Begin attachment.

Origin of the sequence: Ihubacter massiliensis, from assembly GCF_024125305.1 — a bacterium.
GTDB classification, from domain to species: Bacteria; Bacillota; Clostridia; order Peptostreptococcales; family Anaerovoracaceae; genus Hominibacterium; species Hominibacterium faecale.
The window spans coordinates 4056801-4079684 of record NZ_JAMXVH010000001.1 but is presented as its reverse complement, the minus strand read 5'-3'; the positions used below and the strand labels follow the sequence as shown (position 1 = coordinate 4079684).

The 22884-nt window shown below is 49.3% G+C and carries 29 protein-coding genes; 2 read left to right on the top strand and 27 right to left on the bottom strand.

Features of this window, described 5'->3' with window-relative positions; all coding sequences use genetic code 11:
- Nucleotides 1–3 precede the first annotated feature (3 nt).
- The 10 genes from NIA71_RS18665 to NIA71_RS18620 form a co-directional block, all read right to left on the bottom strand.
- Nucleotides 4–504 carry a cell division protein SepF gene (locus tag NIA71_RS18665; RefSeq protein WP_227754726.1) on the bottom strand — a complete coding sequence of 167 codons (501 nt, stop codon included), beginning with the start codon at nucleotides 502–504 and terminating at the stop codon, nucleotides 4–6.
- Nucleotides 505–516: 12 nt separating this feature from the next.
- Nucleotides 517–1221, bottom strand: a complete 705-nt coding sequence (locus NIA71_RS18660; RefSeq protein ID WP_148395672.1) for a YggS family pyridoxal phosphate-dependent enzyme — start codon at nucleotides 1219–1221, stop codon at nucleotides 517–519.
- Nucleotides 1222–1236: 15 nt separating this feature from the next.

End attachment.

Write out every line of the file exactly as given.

Origin of the sequence: Ihubacter massiliensis, from assembly GCF_024125305.1 — a bacterium.
GTDB classification, from domain to species: Bacteria; Bacillota; Clostridia; order Peptostreptococcales; family Anaerovoracaceae; genus Hominibacterium; species Hominibacterium faecale.
The window spans coordinates 4056801-4079684 of record NZ_JAMXVH010000001.1 but is presented as its reverse complement, the minus strand read 5'-3'; the positions used below and the strand labels follow the sequence as shown (position 1 = coordinate 4079684).

The 22884-nt window shown below is 49.3% G+C and carries 29 protein-coding genes; 2 read left to right on the top strand and 27 right to left on the bottom strand.

Features of this window, described 5'->3' with window-relative positions; all coding sequences use genetic code 11:
- Nucleotides 1–3 precede the first annotated feature (3 nt).
- The 10 genes from NIA71_RS18665 to NIA71_RS18620 form a co-directional block, all read right to left on the bottom strand.
- Nucleotides 4–504 carry a cell division protein SepF gene (locus tag NIA71_RS18665; RefSeq protein WP_227754726.1) on the bottom strand — a complete coding sequence of 167 codons (501 nt, stop codon included), beginning with the start codon at nucleotides 502–504 and terminating at the stop codon, nucleotides 4–6.
- Nucleotides 505–516: 12 nt separating this feature from the next.
- Nucleotides 517–1221, bottom strand: a complete 705-nt coding sequence (locus NIA71_RS18660; RefSeq protein ID WP_148395672.1) for a YggS family pyridoxal phosphate-dependent enzyme — start codon at nucleotides 1219–1221, stop codon at nucleotides 517–519.
- Nucleotides 1222–1236: 15 nt separating this feature from the next.